Many concepts in mathematics are dynamic. These concepts are easier to explain if the dynamic nature, the motion, could be shown in class. This is a perfect place for the use of animations. This page contains animations that I use in class to briefly highlight a concept. The newer ones have a quick explanation incorporated. For the older ones, comments as to what the animation does are included.

I usually talk about an animation for at most five minutes as I describe the underlying idea. Some animations I revisit several times in a class. For example, the "secant lines approach a tangent line" animation can be shown early in calculus when the motivation for limits is needed and then later on be revisited when derivatives are formally defined. Other animations, specifically the vibrating strings and drum membranes can be used to show how mathematics and science truly predict reality. Older animations have descriptions beside them, newer ones have a descriptive paragraph on screen.

All animations are produced with MathCAD. This page is designed for colleagues who do not have MathCAD as well as for myself (I don't want to re-create these animations for every class). If you have MathCAD, you are welcome to use the tools on the MathCAD page to animate functions of your choice.

To download, right click and choose "save as". All files are uncompressed .avi files. Some of them are quite large (over 5MB). It is best to first download a file and then view it. Plug-ins slow down the process and sometimes also display the animation at the wrong size, which leads to de-rezzing or illegible text.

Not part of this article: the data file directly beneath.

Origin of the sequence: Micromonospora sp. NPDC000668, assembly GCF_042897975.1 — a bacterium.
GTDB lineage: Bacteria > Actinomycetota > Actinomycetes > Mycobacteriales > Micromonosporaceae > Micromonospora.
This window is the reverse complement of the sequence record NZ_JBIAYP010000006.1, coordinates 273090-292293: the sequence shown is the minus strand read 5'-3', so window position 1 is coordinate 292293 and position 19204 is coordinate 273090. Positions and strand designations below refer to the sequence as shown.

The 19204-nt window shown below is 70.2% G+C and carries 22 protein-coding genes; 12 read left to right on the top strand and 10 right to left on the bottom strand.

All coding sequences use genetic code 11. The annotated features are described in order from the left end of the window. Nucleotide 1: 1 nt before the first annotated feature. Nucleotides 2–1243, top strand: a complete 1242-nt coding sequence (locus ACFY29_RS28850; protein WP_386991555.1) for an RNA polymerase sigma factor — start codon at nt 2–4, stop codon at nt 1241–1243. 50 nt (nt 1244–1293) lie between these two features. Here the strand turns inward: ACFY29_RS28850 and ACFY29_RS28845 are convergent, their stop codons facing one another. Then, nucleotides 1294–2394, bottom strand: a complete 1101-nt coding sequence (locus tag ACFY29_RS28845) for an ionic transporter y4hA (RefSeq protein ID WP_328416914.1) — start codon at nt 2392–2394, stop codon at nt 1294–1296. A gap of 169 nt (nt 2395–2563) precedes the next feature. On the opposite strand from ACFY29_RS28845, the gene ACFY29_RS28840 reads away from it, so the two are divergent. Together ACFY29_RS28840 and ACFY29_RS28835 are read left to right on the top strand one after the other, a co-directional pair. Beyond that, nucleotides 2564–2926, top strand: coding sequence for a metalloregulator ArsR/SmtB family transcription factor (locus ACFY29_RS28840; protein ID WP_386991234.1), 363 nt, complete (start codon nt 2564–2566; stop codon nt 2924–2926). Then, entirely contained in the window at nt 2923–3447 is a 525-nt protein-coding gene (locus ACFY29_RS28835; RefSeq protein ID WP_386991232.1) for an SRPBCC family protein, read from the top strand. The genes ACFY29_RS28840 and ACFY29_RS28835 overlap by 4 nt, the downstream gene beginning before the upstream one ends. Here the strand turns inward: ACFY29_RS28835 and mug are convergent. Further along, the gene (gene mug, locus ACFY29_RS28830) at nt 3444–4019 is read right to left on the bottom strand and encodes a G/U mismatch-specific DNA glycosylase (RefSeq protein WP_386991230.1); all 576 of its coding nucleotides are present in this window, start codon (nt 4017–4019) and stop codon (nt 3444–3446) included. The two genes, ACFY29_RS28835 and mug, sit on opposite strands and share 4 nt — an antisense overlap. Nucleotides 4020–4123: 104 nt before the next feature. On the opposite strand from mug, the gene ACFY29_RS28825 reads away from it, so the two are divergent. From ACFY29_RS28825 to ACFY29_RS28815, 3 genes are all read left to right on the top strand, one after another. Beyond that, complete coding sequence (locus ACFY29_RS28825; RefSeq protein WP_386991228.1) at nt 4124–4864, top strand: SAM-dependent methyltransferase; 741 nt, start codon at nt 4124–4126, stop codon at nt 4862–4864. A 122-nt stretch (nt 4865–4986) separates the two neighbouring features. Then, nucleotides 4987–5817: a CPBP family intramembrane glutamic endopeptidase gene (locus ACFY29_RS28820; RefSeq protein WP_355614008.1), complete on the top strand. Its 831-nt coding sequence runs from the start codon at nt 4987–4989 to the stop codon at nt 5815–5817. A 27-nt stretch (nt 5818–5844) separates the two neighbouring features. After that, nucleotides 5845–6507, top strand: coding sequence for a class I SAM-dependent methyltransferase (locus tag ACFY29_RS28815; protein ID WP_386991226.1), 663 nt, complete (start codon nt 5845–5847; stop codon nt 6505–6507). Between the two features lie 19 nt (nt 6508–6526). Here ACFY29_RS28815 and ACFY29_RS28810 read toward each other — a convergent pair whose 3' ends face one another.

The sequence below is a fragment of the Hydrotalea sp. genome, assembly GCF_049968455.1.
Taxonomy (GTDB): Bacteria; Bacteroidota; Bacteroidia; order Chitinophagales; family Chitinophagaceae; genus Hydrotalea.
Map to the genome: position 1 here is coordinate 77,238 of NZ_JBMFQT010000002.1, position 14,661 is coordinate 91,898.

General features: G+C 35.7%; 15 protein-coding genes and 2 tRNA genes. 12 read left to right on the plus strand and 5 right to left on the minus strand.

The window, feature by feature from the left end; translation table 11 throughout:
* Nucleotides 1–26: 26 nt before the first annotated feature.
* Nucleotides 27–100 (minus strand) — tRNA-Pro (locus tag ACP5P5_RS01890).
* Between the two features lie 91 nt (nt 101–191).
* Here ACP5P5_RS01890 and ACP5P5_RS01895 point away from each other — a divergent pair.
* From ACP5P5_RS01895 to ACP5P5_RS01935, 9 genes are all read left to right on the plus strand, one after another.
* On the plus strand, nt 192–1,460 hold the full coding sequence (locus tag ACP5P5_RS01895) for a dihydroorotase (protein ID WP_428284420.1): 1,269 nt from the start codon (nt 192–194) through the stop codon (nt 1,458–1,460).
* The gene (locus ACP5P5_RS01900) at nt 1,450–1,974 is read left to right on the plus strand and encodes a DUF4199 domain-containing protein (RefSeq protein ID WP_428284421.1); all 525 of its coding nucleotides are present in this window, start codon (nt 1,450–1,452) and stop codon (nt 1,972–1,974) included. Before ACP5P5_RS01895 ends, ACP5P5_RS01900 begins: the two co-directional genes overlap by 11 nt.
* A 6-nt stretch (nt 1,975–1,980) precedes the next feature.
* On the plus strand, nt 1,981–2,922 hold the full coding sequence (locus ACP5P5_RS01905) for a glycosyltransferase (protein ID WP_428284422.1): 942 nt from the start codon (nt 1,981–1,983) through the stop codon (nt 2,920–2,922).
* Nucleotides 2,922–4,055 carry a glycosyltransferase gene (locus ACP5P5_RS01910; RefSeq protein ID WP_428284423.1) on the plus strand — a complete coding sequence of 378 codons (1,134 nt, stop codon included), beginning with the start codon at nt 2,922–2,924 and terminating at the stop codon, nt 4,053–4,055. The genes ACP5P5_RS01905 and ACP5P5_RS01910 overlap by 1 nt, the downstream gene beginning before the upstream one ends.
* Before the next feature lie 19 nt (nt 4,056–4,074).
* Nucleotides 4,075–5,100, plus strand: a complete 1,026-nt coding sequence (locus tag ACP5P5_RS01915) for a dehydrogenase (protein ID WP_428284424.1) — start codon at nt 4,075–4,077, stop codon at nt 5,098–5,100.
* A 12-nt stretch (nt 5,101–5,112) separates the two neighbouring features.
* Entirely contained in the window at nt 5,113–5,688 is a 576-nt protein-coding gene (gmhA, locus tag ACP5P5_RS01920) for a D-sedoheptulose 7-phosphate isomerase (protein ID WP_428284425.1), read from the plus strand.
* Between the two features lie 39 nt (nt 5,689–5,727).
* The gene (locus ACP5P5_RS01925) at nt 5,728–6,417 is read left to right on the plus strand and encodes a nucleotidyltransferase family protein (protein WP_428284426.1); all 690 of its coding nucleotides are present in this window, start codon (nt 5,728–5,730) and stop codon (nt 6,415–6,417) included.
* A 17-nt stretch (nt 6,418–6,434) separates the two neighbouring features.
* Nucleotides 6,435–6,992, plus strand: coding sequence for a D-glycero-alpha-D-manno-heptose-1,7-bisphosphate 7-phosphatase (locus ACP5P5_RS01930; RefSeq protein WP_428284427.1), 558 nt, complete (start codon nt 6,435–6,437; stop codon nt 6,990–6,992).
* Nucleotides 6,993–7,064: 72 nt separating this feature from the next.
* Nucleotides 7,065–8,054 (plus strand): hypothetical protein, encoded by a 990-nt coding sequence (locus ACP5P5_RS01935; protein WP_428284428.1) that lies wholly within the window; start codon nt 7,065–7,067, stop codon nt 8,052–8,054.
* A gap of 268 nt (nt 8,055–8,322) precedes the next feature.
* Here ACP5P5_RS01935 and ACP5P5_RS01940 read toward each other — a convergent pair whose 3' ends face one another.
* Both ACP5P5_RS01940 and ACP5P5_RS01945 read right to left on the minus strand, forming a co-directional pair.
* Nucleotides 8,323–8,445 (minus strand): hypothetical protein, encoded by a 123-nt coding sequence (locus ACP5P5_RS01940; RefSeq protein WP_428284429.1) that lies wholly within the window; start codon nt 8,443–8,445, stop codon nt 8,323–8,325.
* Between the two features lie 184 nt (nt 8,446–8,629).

All animations are also linked into the pdf versions of my books. So for a text that seamlessly integrates the animations and MathCAD, check out my books page.

 LimitsConvergence: epsilon-delta for tan(x)/x DerivativesTangent approached by secants Tangent sliding along the functionParameter dependent functions: ax/(a+x2), x4+ax2, normal distribution (σ=1, μ varies), normal distribution (μ=0, σ varies), exponential distribution Riemann sumssine on [0,π/2]: left endpoints, right endpoints, midpointsx2 on [0,3]: right endpoints Multivariable CalculusThe trajectory of a vector valued function - My best analogy is the vapor trail behind a jet engine. This animation shows how a trajectory is traced (without airplanes). Tangent of a 3d trajectory mixed partial derivatives: side view, front view Fubini's Theorem: x-axis refined faster than y-axis, y-axis refined faster than x-axis NumericsNewton's method stuck at a pointnumerical integration: trapezoidal rule for sine on [0,π/2], left endpoints, right endpoints, midpoints Statistics Differential Equations The Dirac Delta Function. Partial Differential Equations Plucked string - This animation shows how a frictionless violin string that is plucked in the middle would oscillate. The animation is derived from theoretical predictions using partial differential equations (see my differential equations book). The theory is verified very nicely through Loren Winters' high speed images of plucked strings. Traveling wave - This animation shows how a certain initial condition induces two traveling triangles on a frictionless violin string.  Heat distribution 1 - This animation shows how a straight rod for which the ends are kept at constant temperature cools off. Initially the rod is hottest in the middle and heat drops linearly towards the ends. (Same initial condition as for the plucked string.) Heat distribution 2 - This animation shows how a straight rod for which the ends are kept at constant temperature cools off. Initially the heat distribution is a "little triangle in the middle". (Same initial condition as for the traveling wave.) Vibrating drum membrane 1 - This animation shows a vibrating drum membrane in a mode corresponding to the zeroeth Bessel function. Vibrating drum membrane 1 - This animation shows a vibrating drum membrane in a mode corresponding to the first Bessel function.